>> > More details about what is left out and why these are not needed would help.
>> The alarm YANG model  does not *require* the X.733 parameter
>> definitions of for example probable-cause enum values. Today, most networking devices 
>> and management systems do not rely on those enumerations.
>> 
>> Those are defined in the X733 augmentation module in order to keep the core model as
>> small and useful as possible. X733 requirements come more often from telecom environments.
>> 
>> 
>> > 
>> > Minor issues:
>> > 
>> > 1. Section 2 makes a statement that includes
>> > ... While IETF has not really addressed alarm management
>> > 
>> > This is is actually not accurate. RFC 3877 addressed Alarm Management. Maybe
>> > there is a need to revise that approach, but this should be done explicitly,
>> > not by stating that it did not exist.
>> Correct, bad wording.
>> OLD TEXT:
>> Address alarm usability requirements, see Appendix G.  While IETF
>>       has not really addressed alarm management, telecom standards has
>>       addressed it purely from a protocol perspective.  The process
>>       industry has published several relevant standards addressing
>>       requirements for a useful alarm interface; [EEMUA], [ISA182].
>>       This alarm module defines usability requirements as well as a YANG
>>       data model.
>> SUGGESTION:
>> Address alarm usability requirements, see Appendix G.  While IETF
>>       and telecom standards have addressed alarms mostly from a 
>>       protocol perspective, the process industry has published 
>>       several relevant standards addressing requirements for a useful 
>>       alarm interface; [EEMUA], [ISA182].
>>       This alarm module defines usability requirements as well as a YANG
>>       data model.
>> 
>> > 
>> > 2. Section 3.5:
>> > Closing an alarm implies that the operator considers the corrective action
>> > performed.
>> > 
>> > Is this always true? The undesirable state may have been cancelled by some
>> > other event than corrective action, for example the resource is no longer used,
>> > or the time elapsed mat have made the undesirable state irrelevant.
>> 
>> I think it is important to keep the two perspectives in mind. An operator closing an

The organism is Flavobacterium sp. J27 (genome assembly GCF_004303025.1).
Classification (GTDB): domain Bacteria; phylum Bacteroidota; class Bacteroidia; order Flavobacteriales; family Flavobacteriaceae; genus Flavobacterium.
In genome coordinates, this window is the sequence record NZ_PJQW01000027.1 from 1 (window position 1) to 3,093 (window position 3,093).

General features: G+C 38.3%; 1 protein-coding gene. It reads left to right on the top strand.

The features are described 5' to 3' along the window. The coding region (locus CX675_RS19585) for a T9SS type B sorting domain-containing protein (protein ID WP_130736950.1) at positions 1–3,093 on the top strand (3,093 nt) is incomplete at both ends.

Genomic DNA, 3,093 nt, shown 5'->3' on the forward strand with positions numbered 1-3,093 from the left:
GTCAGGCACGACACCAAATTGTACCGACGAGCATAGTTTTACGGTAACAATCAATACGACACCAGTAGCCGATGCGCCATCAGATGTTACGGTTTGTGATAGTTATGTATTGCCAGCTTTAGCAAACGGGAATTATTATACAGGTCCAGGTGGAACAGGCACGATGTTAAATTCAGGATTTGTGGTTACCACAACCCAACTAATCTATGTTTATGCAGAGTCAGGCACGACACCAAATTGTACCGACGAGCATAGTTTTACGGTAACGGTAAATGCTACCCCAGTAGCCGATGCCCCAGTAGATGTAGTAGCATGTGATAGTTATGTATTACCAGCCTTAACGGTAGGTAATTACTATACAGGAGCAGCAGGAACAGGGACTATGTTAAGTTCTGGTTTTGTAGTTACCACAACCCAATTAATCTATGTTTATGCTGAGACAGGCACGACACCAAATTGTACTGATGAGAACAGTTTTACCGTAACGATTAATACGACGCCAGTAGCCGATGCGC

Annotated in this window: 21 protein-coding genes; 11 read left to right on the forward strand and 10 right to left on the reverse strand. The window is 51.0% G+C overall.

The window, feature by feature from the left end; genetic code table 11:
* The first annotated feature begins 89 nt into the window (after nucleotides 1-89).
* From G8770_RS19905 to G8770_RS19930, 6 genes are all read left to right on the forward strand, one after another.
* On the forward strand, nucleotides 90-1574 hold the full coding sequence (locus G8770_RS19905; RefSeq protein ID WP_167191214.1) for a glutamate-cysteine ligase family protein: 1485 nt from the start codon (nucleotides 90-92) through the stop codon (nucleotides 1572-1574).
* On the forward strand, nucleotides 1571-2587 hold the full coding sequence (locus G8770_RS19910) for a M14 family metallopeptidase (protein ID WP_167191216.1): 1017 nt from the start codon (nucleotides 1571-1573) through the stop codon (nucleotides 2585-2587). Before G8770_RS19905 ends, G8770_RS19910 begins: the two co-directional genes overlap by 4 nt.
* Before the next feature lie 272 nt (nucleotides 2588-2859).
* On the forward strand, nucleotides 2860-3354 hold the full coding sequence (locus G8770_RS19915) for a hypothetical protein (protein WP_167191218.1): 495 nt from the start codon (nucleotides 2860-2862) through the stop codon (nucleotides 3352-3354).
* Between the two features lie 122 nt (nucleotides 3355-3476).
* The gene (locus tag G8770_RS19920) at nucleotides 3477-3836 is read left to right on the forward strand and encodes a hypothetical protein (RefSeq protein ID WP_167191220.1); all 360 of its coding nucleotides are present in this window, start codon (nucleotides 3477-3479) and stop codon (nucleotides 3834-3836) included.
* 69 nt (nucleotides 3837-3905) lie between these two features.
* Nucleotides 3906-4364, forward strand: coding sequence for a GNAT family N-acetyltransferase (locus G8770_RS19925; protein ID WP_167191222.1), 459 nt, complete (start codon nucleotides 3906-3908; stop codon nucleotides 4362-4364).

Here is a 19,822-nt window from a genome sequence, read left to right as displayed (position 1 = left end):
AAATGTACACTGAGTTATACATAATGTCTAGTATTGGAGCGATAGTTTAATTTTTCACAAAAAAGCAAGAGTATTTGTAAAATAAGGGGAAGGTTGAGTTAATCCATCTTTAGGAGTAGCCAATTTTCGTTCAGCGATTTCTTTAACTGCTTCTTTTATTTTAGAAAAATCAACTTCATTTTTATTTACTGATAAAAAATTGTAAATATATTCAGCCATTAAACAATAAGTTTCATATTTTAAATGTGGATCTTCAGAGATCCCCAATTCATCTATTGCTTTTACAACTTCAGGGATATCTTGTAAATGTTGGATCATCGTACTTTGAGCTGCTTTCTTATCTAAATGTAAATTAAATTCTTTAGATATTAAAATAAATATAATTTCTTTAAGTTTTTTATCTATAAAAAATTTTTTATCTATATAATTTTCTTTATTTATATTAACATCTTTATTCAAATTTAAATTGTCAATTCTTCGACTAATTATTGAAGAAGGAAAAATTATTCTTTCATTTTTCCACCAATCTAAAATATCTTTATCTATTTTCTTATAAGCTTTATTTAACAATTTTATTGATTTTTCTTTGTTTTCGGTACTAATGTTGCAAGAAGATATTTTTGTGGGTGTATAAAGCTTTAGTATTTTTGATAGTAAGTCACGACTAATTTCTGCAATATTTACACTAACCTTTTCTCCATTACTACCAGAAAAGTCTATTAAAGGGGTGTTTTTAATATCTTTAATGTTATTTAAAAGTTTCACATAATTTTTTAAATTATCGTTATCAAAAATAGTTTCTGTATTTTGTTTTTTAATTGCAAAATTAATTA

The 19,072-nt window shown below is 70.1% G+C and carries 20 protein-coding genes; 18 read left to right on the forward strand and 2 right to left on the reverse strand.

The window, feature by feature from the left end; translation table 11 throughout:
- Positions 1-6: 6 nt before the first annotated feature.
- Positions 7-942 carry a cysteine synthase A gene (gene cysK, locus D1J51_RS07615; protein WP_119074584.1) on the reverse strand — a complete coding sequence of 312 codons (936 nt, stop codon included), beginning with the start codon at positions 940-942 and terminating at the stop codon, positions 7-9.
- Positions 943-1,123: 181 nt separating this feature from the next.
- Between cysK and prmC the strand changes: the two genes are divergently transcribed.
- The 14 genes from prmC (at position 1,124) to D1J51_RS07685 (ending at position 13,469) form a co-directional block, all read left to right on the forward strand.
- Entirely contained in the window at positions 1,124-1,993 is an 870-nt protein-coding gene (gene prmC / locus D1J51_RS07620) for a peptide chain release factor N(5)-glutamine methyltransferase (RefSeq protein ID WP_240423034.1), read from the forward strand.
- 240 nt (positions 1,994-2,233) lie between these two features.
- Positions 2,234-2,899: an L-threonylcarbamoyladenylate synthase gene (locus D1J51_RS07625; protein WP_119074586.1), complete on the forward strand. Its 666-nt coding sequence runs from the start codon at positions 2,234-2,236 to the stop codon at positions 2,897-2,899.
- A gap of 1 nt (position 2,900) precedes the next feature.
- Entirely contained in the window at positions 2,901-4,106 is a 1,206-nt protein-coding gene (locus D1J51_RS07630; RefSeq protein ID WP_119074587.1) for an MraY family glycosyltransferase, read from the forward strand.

>> alarm is only a flag from the operations team that the alarm does not need an action.
>> It might be cleared or not cleared by the system.
>> 
>> So in your first example, the alarm is probably cleared by the instrumentation, 
>> correlating “the other event”.
>> 
>> If the resource is no longer used a shelf should be created.
>> 
>> If time has passed, depends, ….
>> 
>> > 
>> > 3. In section 3.5.1:
>> > Alarms are not cleared by operators, only the underlying instrumentation can
>> > clear an alarm.  Operators can close alarms.
>> > 
>> > So, the document makes a distinction between clearing an alarm and closing an
>> > alarm. It may be good to define two two concepts to make the distinction clear.
>> 
>> Good point!
>> 
>> Suggested terminology additions:
>> * Cleared alarm: a cleared alarm is an alarm where the system/server considers the
>> undesired state to be cleared. Operators can not clear alarms, clearance is managed
>> by the system. A linkUp notification can be considered a clear condition for a linkDown state.
>> 
>> * Closed alarm: operators can close alarms irrespective of the alarm being cleared or not.
>> A closed alarm indicates that the alarm does not need attention, either since the corrective
>> action has been taken or that it can be ignored for other reasons.
>> 
>> 
>> > 
>> > 4. Appendix F.1:
>> > The alarm MIB is state oriented rather than notification oriented, an alarm
>> > is a "lasting condition", not a discrete notification reporting about a
>> > condition state change.
>> Good catch, will rephrase, the alarm MIB and the alarm YANG has a stateful view
>> of alarms, not notification-focused.
>> 
>> Suggested change:
>> OLD
>> RFC 3877 defines alarm referring back to "a deviation from normal operation". This is
>> problematic, since this might not require an  operator action. The alarm MIB is state 
>> oriented rather than notification oriented,  an alarm is a "lasting  condition", not a 
>> discrete notification reporting about a condition state change.
>> NEW:
>> RFC 3877 defines alarm referring back to "a deviation from normal operation". The Alarm YANG
>> model adds the requirement that it should require an corrective action and should be undesired, 
>> not only a deviation from normal. The alarm MIB is state oriented in the same way as the Alarm YANG,
>> it focuses on the  "lasting  condition", not the individual notifications.
>> 
>> 
>> > 
>> > I am not sure that I understand this comment. Alarm states are defined also in
>> > this document, and Alarms as defined here are also different than ' a discrete
>> > notification reporting about a condition state change'. So, what does this
>> > comment really try to say?
>> > 
>> > Nits/editorial comments:
>> > 
>> > 
>> 
>